Homebuyer Competition At 2-Year Low

Six months ago, prospective homebuyers across the country faced stiff competition from each other, with homes for sale receiving multiple, escalating bids. What a difference a few months make.

Redfin, Seattle, reported homebuyer competition fell for the sixth straight month in July, with fewer than half of homes receiving multiple offers. Just 44.3 percent of home offers written by Redfin agents saw competition—the sixth straight monthly decline to the lowest share on record since April 2020, at the onset of the coronavirus pandemic.

Courtesy Redfin, Seattle.

By comparison, just a month ago more than half (50.9 percent) of home offers faced competition; a year ago, nearly two-thirds (63.8 percent) of home offers faced competition. Redfin reported the typical home in a bidding war received 3.5 offers in July, compared to 4.1 one month earlier and 5.3 one year earlier.

Redfin noted homebuyer competition is cooling as more Americans are priced out of the housing market due to higher mortgage rates and inflation. Properties are lingering on the market longer and the housing shortage is easing up, giving buyers more options to choose from and room to negotiate. Some sellers are slashing their asking prices as a result. Roughly 8% of listings on the market each week experience a price cut, the highest share on record.

“The market is wildly different than it was a few months ago. Buyers are competing with one to two other offers instead of four to eight. Some aren’t facing competition at all,” said Alexis Malin, a Redfin real estate agent representing buyers in Jacksonville, Fla. “There’s not the same sense of urgency. House hunters are scheduling tours four days in advance instead of one, and they’re becoming much more selective. If a home doesn’t check all of their boxes, they’re waiting until they find one that does. Six months ago, buyers were taking any house they could get.”

Malin said buyers have also started writing offers for less than sellers’ list prices—a reversal from the height of the pandemic, when homes were going for tens of thousands of dollars over asking.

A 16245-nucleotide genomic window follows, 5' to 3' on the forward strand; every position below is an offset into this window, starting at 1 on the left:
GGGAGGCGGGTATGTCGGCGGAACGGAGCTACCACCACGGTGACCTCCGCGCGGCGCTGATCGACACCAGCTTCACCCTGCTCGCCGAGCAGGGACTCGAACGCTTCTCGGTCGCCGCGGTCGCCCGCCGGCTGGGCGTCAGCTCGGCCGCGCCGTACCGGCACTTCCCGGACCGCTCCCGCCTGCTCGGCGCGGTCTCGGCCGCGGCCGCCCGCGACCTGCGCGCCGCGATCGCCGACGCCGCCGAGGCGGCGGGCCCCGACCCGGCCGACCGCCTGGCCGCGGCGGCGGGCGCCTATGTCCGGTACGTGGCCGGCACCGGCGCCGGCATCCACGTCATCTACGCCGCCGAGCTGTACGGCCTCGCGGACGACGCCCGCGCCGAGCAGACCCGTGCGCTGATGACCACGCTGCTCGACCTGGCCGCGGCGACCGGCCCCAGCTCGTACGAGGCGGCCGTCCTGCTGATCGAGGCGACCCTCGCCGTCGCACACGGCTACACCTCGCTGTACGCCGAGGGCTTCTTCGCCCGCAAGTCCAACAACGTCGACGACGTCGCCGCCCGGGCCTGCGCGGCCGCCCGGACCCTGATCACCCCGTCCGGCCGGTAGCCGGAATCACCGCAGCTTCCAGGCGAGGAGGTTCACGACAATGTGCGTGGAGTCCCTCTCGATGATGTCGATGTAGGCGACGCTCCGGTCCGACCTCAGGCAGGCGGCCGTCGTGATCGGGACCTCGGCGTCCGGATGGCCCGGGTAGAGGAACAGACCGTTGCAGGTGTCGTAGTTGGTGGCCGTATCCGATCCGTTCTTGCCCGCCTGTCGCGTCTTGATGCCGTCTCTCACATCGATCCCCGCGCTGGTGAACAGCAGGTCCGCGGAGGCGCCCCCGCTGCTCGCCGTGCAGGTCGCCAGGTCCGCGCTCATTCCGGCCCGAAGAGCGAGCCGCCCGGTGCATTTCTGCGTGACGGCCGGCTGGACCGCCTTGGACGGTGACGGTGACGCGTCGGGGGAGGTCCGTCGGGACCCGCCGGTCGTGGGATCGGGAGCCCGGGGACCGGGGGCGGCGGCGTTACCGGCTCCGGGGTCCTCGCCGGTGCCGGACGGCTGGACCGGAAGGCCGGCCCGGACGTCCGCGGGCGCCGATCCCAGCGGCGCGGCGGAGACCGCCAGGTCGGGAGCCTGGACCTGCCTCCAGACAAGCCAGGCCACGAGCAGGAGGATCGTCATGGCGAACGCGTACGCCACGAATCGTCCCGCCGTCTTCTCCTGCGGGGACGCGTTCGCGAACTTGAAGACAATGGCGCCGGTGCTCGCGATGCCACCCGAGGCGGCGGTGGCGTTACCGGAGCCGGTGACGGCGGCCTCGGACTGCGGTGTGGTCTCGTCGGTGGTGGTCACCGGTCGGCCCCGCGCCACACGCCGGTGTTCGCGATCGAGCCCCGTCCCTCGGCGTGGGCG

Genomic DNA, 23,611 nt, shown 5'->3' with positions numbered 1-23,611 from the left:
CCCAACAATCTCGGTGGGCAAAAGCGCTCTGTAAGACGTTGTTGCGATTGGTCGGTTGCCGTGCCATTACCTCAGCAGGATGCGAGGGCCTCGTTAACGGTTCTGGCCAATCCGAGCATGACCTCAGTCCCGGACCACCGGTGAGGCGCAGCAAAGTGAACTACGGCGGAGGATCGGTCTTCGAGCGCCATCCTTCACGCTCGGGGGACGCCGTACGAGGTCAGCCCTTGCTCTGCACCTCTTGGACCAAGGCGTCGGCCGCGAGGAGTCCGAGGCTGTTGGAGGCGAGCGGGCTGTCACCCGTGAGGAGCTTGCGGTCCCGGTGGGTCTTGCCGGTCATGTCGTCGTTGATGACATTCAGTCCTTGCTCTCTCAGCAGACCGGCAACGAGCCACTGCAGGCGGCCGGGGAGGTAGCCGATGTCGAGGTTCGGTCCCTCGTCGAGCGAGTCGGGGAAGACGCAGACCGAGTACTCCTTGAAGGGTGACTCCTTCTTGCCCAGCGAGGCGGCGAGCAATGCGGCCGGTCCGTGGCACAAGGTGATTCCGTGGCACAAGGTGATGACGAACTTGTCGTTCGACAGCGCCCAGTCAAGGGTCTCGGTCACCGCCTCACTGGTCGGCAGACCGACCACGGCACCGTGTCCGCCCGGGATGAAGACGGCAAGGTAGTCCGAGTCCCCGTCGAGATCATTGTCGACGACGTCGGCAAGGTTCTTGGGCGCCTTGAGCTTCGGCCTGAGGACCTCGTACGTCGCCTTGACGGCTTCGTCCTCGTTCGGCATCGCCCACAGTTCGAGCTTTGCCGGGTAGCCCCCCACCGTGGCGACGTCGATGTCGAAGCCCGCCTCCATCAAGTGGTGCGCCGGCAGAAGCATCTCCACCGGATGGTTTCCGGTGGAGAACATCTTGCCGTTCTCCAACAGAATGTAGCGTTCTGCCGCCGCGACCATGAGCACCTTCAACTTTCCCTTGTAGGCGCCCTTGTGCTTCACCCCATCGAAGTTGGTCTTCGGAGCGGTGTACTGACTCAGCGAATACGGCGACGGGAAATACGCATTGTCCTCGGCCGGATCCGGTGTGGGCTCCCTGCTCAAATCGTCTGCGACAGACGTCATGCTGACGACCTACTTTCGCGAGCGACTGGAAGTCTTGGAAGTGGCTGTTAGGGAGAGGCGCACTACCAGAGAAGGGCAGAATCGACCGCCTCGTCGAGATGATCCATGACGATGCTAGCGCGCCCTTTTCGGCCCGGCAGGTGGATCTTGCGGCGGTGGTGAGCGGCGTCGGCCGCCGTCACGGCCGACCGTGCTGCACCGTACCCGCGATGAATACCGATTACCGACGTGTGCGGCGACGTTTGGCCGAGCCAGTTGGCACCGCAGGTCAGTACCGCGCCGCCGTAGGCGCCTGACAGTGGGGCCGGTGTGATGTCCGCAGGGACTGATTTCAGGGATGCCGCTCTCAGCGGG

Redfin reported in Phoenix, just over one-fourth (26.6%) of home offers written by Redfin agents encountered competition in July—the lowest share among the 36 U.S. metropolitan areas Redfin analyzed. Rounding out the bottom five were Riverside, Calif. (31%), Seattle (31.5%), Austin, Texas (31.7%) and Nashville, Tenn. (33.3%). Many of these areas attracted scores of out-of-town homebuyers during the pandemic, pushing up prices and rendering them prohibitively expensive for some house hunters—one reason they now have relatively low bidding-war rates. The average out-of-towner moving to Nashville last year had $736,900 to spend on a home, 28.5% higher than average budget for local buyers—the largest gap among U.S. cities recently analyzed by Redfin.

Raleigh, N.C. had the highest bidding-war rate, at 63.8%. Next came Honolulu (63%), Providence, R.I. (60.5%), Philadelphia (60.4%) and Worcester, Mass. (54.8%).

Redfin said in Orlando, Fla., 37.4% of home offers written by Redfin agents faced competition in July, roughly half of the 81.4% rate seen a year earlier. That 44-percentage-point decline was the largest among the 36 metros in this analysis. It was followed by Nashville (33.3% vs. 73.1%; -39.7 ppts), Sacramento, Calif. (34.3% vs. 73.3%; -39 ppts), Charlotte, N.C. (34.6% vs. 71%; -36.4 ppts) and Colorado Springs, Colo. (36.8% vs. 71.2%; -34.3 ppts).

The report said townhouses were more likely than any other property type to face bidding wars, with 43.5% of Redfin offers encountering competition in July. Next came single-family homes (42.9%), condos/co-ops (39.7%) and multi-family properties (38.9%).

Some homebuyers have sought out townhouses, which are typically smaller and more affordable, because they’re priced out of the market for single-family homes. The typical home that went under contract in March was 1,720 square feet, down 1.8% from 1,751 square feet a year earlier.